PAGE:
Round Table on Russian Disinformation in Europe

Round table discussions held by the Center for the Study of Democracy, discussing propaganda and disinformation

Sensika participated in a round table discussion on Russian disinformation in Europe, held by the Center for the Study of Democracy (CSD) on 30 May 2019. Below you can familiarize yourself with the brief of this meeting, summarized by the hosts.

Repost by Center for the Study of Democracy

“The challenge of Russian disinformation and propaganda is manifested in a varied and contextual manner, as different countries in Europe experience differentiated vulnerabilities and resilience capacities in relation to authoritarian state-sponsored media operations.

The Center for the Study of Democracy addressed those issues by organizing a round table on 30 May 2019 – Provocation and Resilience: The Differential Challenge of and Response to Russian Disinformation in Europe. The participants fostered an enhanced understanding of the different levels of susceptibility to Russian media influence across Europe, further outlining best practices and gaps in tackling foreign anti-democratic propaganda.

During the discussions, a number of highlights regarding the state of Russian disinformation and propaganda were emphasized.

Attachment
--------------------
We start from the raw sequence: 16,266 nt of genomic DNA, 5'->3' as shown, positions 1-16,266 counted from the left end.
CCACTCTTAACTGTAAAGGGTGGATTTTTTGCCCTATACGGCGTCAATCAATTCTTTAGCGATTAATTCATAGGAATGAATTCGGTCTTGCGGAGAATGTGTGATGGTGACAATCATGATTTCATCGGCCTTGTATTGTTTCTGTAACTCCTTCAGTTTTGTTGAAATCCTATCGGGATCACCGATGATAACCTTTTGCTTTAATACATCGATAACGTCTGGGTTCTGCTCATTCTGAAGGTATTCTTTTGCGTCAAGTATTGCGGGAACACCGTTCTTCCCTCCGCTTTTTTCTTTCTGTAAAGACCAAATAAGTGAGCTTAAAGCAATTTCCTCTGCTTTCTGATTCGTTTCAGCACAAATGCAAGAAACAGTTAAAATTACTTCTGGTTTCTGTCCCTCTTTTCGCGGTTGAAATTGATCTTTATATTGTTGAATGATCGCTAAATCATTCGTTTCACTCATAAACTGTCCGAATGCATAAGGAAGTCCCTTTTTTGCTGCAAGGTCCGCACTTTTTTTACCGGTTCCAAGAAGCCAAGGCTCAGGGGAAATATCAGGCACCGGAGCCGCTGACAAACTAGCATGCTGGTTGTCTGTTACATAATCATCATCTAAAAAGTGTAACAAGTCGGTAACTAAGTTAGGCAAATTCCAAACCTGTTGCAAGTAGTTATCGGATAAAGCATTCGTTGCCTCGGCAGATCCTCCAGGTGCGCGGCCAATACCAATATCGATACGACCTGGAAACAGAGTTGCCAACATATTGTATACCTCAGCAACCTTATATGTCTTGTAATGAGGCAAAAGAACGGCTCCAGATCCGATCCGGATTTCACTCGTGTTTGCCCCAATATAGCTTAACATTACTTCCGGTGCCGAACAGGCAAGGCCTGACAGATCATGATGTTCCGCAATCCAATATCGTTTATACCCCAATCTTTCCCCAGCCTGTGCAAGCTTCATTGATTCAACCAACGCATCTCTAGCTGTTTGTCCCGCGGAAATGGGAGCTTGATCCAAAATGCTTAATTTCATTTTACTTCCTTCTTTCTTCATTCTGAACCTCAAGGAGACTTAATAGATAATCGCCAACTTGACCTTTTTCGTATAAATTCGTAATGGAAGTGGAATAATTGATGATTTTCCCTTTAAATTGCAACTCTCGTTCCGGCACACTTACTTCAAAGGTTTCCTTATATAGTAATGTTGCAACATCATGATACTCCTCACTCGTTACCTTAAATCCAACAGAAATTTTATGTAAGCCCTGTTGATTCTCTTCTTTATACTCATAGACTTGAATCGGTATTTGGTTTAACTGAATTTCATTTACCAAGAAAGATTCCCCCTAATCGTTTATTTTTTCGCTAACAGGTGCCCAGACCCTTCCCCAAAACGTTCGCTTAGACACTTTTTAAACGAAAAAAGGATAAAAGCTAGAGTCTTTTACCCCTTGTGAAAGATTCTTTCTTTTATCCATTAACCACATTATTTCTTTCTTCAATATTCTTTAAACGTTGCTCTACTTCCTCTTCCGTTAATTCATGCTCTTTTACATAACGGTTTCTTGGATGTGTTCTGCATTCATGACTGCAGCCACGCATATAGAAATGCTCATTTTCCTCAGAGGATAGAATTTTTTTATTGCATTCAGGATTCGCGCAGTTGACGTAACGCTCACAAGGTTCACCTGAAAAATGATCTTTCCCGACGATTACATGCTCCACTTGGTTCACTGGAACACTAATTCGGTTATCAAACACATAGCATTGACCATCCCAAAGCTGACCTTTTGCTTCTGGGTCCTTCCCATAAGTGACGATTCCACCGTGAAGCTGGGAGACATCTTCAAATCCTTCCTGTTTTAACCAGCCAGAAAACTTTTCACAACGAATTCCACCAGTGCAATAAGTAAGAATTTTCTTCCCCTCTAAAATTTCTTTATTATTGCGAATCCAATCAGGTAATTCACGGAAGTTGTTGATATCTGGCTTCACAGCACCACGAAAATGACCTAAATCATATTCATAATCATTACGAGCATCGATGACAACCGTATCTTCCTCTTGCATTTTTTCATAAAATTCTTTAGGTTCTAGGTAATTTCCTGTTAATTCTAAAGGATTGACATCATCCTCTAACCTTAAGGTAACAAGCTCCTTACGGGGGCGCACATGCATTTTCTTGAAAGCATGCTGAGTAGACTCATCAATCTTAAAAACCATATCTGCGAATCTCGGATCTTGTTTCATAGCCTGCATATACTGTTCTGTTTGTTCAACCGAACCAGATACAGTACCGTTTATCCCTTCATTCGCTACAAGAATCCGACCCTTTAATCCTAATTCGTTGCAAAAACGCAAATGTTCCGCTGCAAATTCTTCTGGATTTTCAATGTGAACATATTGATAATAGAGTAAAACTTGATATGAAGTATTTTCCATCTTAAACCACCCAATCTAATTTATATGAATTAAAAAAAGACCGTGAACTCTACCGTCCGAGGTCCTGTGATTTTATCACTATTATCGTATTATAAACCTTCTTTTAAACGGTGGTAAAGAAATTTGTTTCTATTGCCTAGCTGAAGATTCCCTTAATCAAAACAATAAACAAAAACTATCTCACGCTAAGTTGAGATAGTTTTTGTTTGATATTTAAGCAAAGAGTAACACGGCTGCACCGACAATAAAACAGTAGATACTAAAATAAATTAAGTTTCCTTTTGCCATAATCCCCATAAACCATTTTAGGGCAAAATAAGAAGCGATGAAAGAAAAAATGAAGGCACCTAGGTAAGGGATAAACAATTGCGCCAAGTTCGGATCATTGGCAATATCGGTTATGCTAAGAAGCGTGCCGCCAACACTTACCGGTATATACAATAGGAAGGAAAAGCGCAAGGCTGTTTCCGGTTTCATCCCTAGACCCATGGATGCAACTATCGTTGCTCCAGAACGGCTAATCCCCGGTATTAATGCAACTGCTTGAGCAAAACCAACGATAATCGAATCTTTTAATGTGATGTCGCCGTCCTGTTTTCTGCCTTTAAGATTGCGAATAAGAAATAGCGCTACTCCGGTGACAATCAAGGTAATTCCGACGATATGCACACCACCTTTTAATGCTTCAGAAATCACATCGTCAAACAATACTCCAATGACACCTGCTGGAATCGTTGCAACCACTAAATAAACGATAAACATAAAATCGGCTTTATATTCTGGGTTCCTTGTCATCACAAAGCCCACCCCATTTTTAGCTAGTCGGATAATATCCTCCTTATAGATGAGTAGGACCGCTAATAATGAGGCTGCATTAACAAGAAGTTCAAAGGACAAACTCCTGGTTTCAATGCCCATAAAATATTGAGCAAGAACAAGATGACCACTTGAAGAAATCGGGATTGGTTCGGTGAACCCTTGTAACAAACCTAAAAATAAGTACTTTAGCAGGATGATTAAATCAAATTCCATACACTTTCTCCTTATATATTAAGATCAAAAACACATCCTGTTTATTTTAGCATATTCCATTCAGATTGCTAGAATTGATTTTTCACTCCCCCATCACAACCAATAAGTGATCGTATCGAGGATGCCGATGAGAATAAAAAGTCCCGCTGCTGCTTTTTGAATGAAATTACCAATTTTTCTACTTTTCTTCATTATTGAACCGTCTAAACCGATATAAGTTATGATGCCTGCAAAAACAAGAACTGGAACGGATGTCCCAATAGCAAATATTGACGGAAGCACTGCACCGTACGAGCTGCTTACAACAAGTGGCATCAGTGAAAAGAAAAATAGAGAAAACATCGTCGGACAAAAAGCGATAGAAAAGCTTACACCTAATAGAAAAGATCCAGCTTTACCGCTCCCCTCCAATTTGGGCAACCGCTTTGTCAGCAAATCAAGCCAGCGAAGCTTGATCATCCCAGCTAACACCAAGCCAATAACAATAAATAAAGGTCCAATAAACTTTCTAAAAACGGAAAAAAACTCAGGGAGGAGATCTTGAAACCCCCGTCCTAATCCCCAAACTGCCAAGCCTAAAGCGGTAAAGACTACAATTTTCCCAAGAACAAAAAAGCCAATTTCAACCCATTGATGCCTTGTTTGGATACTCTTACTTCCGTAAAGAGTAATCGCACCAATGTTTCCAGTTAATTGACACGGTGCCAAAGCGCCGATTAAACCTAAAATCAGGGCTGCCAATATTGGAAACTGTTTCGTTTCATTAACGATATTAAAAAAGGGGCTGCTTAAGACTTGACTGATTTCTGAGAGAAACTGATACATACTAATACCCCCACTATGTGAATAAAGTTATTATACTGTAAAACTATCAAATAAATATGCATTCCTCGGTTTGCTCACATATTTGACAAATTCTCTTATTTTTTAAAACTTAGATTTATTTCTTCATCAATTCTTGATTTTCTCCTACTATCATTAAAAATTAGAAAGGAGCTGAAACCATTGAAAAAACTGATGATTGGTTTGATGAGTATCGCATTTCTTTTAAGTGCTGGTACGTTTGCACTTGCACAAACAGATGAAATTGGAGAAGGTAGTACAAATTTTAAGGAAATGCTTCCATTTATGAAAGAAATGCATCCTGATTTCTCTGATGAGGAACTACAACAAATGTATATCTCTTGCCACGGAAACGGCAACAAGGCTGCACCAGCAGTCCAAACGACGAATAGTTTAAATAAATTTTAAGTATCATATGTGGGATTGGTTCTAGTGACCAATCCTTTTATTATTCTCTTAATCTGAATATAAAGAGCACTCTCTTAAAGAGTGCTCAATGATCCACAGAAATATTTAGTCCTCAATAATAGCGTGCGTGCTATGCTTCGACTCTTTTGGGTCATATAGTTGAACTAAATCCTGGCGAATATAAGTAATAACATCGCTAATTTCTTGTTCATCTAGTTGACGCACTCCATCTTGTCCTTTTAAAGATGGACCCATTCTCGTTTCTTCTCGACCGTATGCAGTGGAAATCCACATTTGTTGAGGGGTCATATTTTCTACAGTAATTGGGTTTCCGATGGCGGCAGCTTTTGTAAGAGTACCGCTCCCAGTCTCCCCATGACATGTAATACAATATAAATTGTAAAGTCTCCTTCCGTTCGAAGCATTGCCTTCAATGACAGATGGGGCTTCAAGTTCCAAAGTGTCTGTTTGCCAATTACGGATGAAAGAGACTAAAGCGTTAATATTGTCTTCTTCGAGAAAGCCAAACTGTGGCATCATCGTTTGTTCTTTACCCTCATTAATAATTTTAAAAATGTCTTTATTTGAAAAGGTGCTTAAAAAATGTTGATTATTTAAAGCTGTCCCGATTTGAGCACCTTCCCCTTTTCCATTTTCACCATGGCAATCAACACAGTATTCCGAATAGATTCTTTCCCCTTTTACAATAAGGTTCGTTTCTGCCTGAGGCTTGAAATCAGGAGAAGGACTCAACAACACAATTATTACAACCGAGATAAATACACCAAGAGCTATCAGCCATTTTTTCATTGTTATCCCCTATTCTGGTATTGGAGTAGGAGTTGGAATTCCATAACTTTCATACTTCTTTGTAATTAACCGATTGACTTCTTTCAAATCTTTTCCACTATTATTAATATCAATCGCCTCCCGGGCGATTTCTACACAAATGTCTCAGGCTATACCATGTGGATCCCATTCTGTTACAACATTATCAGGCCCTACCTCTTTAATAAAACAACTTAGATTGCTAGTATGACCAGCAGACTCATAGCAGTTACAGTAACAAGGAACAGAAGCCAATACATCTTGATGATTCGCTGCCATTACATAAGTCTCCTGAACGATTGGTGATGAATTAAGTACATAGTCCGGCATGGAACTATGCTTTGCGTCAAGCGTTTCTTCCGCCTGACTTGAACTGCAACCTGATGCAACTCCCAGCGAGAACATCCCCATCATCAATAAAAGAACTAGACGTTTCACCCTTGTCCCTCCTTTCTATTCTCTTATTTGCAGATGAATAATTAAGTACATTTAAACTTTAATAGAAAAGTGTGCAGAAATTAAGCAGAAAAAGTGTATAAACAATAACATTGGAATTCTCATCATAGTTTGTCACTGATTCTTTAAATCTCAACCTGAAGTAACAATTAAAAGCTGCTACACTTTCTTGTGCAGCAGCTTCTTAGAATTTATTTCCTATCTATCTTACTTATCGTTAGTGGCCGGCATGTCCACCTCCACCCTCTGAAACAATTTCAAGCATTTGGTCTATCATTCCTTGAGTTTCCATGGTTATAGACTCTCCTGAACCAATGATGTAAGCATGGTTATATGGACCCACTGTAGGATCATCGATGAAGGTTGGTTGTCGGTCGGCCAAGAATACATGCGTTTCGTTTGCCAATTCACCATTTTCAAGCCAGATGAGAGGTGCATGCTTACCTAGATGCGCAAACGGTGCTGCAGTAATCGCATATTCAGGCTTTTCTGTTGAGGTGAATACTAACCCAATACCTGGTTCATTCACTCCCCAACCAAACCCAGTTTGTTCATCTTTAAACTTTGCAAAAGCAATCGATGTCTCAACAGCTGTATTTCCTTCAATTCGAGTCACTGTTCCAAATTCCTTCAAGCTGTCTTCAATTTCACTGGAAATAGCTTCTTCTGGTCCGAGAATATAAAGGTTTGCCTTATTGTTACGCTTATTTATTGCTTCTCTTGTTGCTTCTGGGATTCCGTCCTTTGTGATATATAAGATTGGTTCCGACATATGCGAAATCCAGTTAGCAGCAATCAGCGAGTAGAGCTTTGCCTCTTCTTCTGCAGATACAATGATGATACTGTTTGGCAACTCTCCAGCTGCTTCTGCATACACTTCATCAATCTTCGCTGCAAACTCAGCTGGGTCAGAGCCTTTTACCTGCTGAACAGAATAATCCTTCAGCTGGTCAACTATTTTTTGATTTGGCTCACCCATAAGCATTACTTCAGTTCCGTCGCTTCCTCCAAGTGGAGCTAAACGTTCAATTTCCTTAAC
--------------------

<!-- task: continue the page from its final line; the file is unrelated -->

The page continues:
In the Polish case, it has become hard to identify whether the national-conservative discourse, which has taken over the media space, is directly promoted by the Kremlin or just coincides with Russian narratives. The challenge of raising the media literacy of the population was further noted.

In the Czech Republic, the online sources disseminating propagandist messages have grown in number and can be categorized into two types: those which both translate Russian articles, while also creating their own original content, and those which operate in a less sophisticated manner by only spreading translated content to the public.

The French media landscape has been characterized by the popularity of Sputnik France and RT. These Kremlin-backed media sources have been instrumental in supporting a Russian strategy of ‘negative’ soft power, which does not directly focus on glorifying Russia but on stressing the negative aspects of French – and more generally European, developments.

The technological capacities for detecting Russian disinformation activities were demonstrated through the Sensika tool for (near) real-time monitoring of online news and social media.”

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